Updated: Oct 17
By Theresa Anthony, author of Hope Springs from a Mother's Broken Heart
We have all heard that saying that goes something like, “No matter where you go, you always take yourself with you.” Having lived long enough to agree with this sentiment, I have also learned recently that change can do you a world of good. Even if you do drag your past along with you, staking out a new life in an unfamiliar setting can be medicinal.
This summer I made such a change in my own life. I moved from my home state of California to take up residence in the state of Tennessee. Not brave enough to be the bold trailblazer on my own, I simply followed the lead of my eldest daughter. Her little family made the move to Tennessee a year ago, and I hitched my wagon to theirs about two months ago.
As I write this, I am outside on my adorable front porch, sitting on a rocker and gazing out at the glorious display of autumn colors right across the street. Brilliant orange and shades of saffron spark a sense of awe at the wonders of nature. Birds and butterflies I have never seen in California bring big smiles to my face. My recently adopted rescue dog prances back and forth in the front yard searching for something to chase (he’s a coonhound named Morgan). Just now, a little rain shower adds the perfect touch of ambiance to the scene. I absolutely love it here.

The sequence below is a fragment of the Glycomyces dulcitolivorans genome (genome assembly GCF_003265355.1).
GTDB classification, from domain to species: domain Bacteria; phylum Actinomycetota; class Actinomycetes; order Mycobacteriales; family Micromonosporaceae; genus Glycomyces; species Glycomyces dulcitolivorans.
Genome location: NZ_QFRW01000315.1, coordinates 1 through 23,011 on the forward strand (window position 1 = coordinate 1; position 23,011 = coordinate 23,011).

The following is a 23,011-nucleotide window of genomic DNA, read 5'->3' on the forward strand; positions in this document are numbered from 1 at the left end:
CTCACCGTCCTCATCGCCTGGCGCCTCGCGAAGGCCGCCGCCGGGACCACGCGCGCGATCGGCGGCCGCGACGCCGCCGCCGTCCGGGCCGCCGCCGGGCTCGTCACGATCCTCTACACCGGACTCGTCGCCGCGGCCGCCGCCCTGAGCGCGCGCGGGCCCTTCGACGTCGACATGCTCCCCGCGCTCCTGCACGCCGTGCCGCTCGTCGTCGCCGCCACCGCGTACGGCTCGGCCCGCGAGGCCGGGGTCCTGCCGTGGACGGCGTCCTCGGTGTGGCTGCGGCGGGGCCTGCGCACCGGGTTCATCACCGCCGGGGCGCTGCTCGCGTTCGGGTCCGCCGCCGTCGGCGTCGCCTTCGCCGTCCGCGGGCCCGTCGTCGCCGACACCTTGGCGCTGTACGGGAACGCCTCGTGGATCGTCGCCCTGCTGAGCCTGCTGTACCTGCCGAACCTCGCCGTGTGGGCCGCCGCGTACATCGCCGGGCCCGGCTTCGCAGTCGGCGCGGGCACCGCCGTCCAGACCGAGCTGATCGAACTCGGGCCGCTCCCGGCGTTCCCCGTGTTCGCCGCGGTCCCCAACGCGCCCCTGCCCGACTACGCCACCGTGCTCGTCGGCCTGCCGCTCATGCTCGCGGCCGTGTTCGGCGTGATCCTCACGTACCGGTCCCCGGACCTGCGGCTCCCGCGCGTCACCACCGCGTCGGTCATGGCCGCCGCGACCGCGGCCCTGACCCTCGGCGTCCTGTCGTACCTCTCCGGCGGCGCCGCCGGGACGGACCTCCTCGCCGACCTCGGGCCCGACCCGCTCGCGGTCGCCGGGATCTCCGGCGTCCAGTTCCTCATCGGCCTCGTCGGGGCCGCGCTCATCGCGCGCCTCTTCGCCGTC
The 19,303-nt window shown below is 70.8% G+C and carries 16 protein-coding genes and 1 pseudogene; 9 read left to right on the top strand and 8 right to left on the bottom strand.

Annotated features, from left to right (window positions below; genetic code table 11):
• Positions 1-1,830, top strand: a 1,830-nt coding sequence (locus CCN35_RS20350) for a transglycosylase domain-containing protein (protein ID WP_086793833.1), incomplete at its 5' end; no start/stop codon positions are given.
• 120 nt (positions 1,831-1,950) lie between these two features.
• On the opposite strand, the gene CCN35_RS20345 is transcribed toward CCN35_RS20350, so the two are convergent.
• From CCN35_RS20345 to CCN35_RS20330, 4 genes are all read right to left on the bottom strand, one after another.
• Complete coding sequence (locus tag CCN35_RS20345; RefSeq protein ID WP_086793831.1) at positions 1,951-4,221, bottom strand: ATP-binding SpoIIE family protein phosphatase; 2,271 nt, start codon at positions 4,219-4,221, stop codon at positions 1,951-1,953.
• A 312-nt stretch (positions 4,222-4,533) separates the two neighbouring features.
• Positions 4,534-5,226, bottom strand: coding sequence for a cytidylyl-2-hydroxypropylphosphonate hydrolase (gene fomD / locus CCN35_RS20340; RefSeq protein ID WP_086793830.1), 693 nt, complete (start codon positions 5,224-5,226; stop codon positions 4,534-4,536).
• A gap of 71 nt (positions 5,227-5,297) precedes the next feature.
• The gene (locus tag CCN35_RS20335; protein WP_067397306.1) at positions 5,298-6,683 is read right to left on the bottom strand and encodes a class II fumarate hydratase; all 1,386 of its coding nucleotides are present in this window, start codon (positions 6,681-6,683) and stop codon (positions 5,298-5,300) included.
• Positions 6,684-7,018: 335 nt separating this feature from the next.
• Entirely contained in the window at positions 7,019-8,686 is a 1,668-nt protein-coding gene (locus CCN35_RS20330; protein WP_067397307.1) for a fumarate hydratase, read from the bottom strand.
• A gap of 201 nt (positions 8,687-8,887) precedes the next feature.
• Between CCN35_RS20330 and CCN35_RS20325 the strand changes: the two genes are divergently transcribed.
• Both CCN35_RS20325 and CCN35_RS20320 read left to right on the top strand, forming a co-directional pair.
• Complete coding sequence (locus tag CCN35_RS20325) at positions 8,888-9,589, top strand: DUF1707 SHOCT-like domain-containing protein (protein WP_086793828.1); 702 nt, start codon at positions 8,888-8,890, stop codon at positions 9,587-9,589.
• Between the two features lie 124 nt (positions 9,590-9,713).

It’s true that we tote the baggage of our life experiences right along with us when we relocate, no matter how far we have ventured from home. All the collective joy and pain we have accrued in our lifetime is etched there on our hearts, minds, and souls—something a new zip code certainly won't wipe clean.
I didn’t realize, however, how much I truly needed a change of scenery until I had actually arrived here, some 2000 miles away from home. Back home, no matter where I was or what I was doing, every corner I turned held a reminder of what I had lost. I wasn’t even aware of the impact it had on me, absorbing those mini triggers all day, every day, as I went about my daily routine.
But moving away has been kind of like that old Etch-a-Sketch toy I grew up with in the sixties. With some deft turns of the knobs, I am creating something brand new; experiences and visual scenes that have nothing to do with the life I led in California. I don’t drive past my son’s high school or his favorite restaurant or the parks where he played baseball. Here there are no visual reminders of my past as I drive to the market, the gym, an event, or church. I find that incredibly freeing.
All that pain inside isn’t ever going to miraculously vanish, and I wouldn’t want it to. The loss of my son is now part of me, so if it vanished that would mean I’d be gone, too. No, that ache in my heart will always be with me, no matter where I am. And it’s okay, because it reminds me of how deeply I loved my boy, and that love is what I brought with me to Tennessee.
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